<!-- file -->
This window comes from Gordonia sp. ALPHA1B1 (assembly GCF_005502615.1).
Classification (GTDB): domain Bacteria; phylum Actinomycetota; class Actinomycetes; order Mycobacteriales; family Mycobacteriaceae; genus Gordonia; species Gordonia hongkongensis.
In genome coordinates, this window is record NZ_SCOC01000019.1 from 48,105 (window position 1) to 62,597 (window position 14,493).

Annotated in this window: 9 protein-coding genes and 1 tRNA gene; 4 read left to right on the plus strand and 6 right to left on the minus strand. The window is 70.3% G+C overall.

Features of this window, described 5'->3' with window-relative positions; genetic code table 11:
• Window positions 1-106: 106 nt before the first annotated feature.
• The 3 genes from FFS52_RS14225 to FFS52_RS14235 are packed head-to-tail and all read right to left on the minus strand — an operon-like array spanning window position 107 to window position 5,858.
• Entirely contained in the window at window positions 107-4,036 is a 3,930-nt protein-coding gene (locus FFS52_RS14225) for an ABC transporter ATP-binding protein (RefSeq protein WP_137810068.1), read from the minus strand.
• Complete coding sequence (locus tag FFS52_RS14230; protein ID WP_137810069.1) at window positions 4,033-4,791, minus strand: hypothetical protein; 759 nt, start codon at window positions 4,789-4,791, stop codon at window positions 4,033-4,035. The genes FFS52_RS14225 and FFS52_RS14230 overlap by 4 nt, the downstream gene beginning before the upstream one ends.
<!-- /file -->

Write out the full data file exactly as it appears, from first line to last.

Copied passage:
This window comes from Gordonia sp. ALPHA1B1 (assembly GCF_005502615.1).
Classification (GTDB): domain Bacteria; phylum Actinomycetota; class Actinomycetes; order Mycobacteriales; family Mycobacteriaceae; genus Gordonia; species Gordonia hongkongensis.
In genome coordinates, this window is record NZ_SCOC01000019.1 from 48,105 (window position 1) to 62,597 (window position 14,493).

Annotated in this window: 9 protein-coding genes and 1 tRNA gene; 4 read left to right on the plus strand and 6 right to left on the minus strand. The window is 70.3% G+C overall.

Features of this window, described 5'->3' with window-relative positions; genetic code table 11:
• Window positions 1-106: 106 nt before the first annotated feature.
• The 3 genes from FFS52_RS14225 to FFS52_RS14235 are packed head-to-tail and all read right to left on the minus strand — an operon-like array spanning window position 107 to window position 5,858.
• Entirely contained in the window at window positions 107-4,036 is a 3,930-nt protein-coding gene (locus FFS52_RS14225) for an ABC transporter ATP-binding protein (RefSeq protein WP_137810068.1), read from the minus strand.
• Complete coding sequence (locus tag FFS52_RS14230; protein ID WP_137810069.1) at window positions 4,033-4,791, minus strand: hypothetical protein; 759 nt, start codon at window positions 4,789-4,791, stop codon at window positions 4,033-4,035. The genes FFS52_RS14225 and FFS52_RS14230 overlap by 4 nt, the downstream gene beginning before the upstream one ends.